The importance of opera houses to the cultural and community life in nonmetropolitan areas of the country from the last quarter of the nineteenth century to the advent of motion pictures in the 1920s has seldom been documented. As both the civic and arts center for the community, the local opera house was a venue for community meetings, political rallies, concerts, lectures, and theatrical entertainment. The stories the reader will encounter here—related with a healthy dose of humor—are based on historical facts, anecdotes, urban legends, and tall tales associated with three of the more than one hundred opera houses that existed in Michigan during this period. As there are similar stories about such structures throughout Michigan as well as in other Midwestern and Western states, this could be considered a storybook about the golden age of opera houses in many of America’s rural regions. Unfortunately, many of Michigan’s wonderful old jewel boxes have been razed or burned down. Whereas almost every town in the state once had a facility referred to as an opera house, few remain and, of those that do, few are open for business. The opera houses in Coldwater, Calumet, and Manistee are still in operation, however, and are still serving their communities as they have for over a hundred years.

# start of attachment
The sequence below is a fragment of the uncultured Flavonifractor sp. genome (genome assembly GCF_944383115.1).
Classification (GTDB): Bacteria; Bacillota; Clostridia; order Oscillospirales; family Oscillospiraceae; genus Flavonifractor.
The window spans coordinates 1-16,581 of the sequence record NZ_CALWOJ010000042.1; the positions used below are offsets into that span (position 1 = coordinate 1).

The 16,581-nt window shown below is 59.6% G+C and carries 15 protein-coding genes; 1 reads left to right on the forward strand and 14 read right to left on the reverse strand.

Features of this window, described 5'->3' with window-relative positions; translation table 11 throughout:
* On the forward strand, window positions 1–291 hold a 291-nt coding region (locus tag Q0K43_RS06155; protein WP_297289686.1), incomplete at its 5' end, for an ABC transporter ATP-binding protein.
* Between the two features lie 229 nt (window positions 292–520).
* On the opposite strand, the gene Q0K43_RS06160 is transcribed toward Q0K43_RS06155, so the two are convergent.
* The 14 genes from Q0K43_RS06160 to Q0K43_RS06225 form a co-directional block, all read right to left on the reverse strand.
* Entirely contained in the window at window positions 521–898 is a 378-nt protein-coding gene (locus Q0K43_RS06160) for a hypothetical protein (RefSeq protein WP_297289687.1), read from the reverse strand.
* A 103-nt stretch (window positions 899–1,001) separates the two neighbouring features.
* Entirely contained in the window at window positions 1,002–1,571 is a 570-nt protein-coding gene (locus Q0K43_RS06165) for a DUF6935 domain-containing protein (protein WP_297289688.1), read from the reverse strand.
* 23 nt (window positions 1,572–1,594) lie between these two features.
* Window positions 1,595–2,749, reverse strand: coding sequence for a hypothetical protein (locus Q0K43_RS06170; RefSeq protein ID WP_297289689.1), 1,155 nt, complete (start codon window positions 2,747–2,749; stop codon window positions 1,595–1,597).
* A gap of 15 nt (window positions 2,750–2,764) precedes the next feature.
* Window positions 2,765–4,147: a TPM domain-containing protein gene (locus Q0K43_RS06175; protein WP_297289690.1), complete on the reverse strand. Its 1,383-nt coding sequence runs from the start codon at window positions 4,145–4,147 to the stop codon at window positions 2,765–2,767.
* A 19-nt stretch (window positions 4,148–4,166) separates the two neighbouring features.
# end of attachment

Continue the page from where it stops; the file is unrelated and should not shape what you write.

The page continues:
“By vividly recounting the lives of three theatres, Harris creates a fascinating account of one of the most important eras of the American theatre. Written with wit and wonderful detail, this volume deserves to be in the library of every theatre lover.”
—BRUCE R. HALVERSON, Theatre Historian and President Emeritus, South Carolina Governor’s School for the Arts and Humanities
- 2019 Historical Society of Michigan State History Award